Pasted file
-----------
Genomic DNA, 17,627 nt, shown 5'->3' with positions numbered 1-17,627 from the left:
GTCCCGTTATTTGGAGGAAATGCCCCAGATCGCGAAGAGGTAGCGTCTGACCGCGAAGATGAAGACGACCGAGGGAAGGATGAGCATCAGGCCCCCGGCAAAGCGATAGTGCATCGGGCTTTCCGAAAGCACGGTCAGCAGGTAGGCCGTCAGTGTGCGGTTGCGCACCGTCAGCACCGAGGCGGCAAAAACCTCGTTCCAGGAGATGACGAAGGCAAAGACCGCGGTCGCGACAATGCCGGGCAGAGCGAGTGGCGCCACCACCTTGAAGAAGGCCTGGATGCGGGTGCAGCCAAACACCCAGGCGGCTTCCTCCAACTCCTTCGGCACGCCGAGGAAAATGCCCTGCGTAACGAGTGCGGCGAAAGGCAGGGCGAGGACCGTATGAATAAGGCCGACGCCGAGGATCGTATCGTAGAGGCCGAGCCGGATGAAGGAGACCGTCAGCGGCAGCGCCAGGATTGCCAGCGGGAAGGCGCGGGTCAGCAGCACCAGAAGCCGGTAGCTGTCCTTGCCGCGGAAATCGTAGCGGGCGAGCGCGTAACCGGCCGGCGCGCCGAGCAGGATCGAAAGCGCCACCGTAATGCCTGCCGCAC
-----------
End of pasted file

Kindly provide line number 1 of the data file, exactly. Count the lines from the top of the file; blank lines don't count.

Genomic DNA, 17,627 nt, shown 5'->3' with positions numbered 1-17,627 from the left: